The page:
With the belief that art should never take second place to commerce or whether or not someone can afford to buy something. Sun told ArtRKL,

“I think this mindset can be very liberating given these existing power structures and systems meant to isolate and atomize individuals. When an artist creates their own systems using open-source resources, it is a form of liberation from these potentially limiting, pre-existing systems.”

And then, of course, there’s NFTS–and it's complicated. 

“Generative art, and specifically code-based generative art, is uniquely suited toward blockchain and the vaguely defined web-3. In that sense, it is compelling and at the same time, there’s a lot to criticize. I’ve participated in NFTs in a generative art context and it has changed a lot of people’s lives. There needs to be a system where artists can make a sustainable living in this increasingly digital world. In reality, it's fascinating to think about what is going to happen, even in the next 5 years.”

NFTs commodify the digital art-making world, and in doing so, bring into play the capitalistic mindset so deeply rooted in the art world at large. This profit-driven side of NFTs, just like the rest of the traditional art world, promotes a sense of hustle culture that Sun rejects, even though when she spoke with ArtRKL, she was on day 1,792 of an art-making streak. But wait–it's not what you think.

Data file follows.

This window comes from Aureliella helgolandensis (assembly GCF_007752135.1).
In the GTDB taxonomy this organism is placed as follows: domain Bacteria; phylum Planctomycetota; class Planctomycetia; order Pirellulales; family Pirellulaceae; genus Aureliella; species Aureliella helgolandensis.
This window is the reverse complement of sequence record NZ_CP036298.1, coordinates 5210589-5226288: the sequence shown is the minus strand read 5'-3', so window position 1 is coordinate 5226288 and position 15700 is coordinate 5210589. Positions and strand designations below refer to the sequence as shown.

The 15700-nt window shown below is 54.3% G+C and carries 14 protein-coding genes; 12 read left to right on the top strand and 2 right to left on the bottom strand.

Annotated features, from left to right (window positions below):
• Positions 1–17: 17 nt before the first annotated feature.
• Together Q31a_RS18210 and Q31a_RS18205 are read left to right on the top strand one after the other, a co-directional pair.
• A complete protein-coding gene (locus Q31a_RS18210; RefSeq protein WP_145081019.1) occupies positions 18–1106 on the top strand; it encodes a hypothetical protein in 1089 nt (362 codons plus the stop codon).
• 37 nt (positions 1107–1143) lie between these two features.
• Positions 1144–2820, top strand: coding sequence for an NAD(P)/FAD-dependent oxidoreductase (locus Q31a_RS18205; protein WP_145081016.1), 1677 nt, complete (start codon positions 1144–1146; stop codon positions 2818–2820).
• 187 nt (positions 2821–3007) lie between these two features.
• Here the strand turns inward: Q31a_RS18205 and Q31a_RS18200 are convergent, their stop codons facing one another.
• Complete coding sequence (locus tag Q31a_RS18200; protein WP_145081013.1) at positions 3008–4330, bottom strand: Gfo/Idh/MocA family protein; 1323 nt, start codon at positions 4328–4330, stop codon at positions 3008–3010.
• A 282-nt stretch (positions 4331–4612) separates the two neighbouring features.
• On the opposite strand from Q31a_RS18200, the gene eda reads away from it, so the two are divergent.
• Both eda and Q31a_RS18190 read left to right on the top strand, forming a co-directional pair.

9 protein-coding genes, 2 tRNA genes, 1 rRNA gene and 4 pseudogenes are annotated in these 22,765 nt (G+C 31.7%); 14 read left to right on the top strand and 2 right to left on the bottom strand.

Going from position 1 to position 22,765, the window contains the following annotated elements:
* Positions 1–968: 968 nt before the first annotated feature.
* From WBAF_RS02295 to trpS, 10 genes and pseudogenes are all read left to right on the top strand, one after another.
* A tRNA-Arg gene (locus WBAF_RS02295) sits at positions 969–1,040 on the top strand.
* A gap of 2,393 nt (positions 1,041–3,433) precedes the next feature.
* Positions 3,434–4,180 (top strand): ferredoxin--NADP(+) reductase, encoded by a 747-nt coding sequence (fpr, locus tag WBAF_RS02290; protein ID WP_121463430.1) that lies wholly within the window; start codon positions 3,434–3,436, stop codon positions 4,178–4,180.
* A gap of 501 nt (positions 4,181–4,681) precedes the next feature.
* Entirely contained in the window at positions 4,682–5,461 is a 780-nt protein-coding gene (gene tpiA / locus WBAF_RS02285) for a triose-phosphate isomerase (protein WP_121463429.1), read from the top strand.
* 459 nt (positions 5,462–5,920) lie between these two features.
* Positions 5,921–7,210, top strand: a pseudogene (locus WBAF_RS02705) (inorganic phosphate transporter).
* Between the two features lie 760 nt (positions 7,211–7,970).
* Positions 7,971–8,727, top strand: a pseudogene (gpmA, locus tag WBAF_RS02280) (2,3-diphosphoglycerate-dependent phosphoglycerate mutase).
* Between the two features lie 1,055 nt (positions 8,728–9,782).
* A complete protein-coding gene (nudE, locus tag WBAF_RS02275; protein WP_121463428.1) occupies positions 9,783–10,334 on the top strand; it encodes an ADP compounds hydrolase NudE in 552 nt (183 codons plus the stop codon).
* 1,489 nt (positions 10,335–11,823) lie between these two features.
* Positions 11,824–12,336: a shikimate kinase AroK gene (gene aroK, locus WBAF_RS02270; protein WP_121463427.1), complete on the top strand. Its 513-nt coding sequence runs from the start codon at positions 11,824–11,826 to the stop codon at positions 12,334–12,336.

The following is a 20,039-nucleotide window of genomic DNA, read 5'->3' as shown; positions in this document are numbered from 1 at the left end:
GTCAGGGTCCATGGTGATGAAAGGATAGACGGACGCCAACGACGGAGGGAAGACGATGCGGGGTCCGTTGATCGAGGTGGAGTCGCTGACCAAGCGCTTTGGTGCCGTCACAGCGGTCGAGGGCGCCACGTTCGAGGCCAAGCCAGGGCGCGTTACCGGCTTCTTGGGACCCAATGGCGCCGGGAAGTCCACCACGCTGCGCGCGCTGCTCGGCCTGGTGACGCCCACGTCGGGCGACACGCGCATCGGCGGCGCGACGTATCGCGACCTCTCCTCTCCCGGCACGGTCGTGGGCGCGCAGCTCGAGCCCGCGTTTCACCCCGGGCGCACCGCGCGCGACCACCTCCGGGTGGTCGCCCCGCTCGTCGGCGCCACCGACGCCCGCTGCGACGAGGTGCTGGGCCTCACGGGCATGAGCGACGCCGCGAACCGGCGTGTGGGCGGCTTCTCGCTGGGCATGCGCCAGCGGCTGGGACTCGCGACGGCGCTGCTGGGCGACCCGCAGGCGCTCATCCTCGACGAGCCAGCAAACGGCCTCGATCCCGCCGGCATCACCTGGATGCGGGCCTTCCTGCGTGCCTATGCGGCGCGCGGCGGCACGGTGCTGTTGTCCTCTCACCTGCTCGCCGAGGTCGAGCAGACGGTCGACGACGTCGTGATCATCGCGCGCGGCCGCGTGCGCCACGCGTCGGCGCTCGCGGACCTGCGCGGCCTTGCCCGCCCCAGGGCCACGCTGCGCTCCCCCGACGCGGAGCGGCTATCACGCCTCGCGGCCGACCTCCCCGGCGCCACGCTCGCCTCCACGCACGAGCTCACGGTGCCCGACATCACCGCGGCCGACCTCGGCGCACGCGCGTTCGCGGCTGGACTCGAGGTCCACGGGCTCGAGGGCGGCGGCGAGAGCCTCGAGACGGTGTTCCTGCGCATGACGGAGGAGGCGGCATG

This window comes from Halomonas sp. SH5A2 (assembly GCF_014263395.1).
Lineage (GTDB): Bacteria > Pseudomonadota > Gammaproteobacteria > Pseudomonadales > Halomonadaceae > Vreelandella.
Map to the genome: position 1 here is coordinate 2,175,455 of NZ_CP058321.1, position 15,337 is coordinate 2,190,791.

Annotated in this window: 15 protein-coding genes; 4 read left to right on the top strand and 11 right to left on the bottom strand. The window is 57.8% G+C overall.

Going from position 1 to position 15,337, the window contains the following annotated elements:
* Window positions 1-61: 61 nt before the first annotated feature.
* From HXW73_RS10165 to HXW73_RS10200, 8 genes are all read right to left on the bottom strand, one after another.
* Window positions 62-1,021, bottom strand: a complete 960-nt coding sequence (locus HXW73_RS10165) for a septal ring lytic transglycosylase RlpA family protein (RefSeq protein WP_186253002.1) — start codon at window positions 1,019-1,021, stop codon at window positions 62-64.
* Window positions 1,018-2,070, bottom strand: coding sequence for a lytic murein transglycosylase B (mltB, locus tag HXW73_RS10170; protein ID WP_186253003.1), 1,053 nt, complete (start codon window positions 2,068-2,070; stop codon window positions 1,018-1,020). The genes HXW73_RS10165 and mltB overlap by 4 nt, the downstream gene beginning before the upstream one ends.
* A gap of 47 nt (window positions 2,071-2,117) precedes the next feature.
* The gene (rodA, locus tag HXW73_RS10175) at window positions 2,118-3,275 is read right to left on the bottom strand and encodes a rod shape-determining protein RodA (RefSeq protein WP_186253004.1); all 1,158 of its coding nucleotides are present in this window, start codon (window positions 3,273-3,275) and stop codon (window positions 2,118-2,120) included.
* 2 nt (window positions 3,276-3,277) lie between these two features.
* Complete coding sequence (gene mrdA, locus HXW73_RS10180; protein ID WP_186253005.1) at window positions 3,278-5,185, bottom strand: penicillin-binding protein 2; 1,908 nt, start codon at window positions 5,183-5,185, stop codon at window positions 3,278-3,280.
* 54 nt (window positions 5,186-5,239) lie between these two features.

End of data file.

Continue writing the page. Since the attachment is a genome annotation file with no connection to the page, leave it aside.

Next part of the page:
“I started art making as a small child. I would make 7 - 10 small sketches a day without any agenda. It was a natural state for me. I think in a lot of ways, my practice is about returning to that completely unfettered creative freedom. I started this daily code-based art practice to get better at documenting and archiving my work.”

Collaborations with code in this way actually preserves burnout and promotes discipline, and Sun is very much anti-hustle culture.

“I am very intentional with my process, and if I was not, I would not have been able to make so many daily, consecutive works as I have. In many ways, code-based art is inherently collaborative and provides a systematic framework that is gentle. I’ve been able to create as many days as I have because the process is something I can let be free. My practice had to be something restorative and healing in that way.”

Alida Sun via Instagram
Alida Sun via Instagram

Sun remains largely influenced by the collaborative practice between the artist and code, which is prominent in Tokyo and Kyoto's code art scenes. Sun recently participated in a public show in Tokyo, Japan, Poems in Code, organized by Civic Creative Base Tokyo [CCBT] and TOP Museum [Tokyo Photographic Art Museum]. Letting the code be free and allowing it to make decisions is key to Sun’s practice being restorative. 

So, what happens next for Sun’s unique and restorative form of art making?

“Lately, I’ve been so inspired by live performance and live coding that ultimately integrates traditional and new media art forms and audience participation. I am so fascinated by how code-based art can affect and possibly restore people on a personal level and seeing how music can heal.”

With an artistic vision that extends far beyond her mind-bending generated artworks, Sun’s holistic approach to art-making considers social structures, cultural biases, economics, sound, noise, open-source frameworks, and ways to restore digital art for generations. Follow her work on Instagram at @alidasun, and stay tuned for her upcoming book project with Vetro Editions. 

In the meantime, let’s all try out Alida Sun’s daily practice, finding restoration, creativity, and connection at least once a day. Whatever that might look like for you.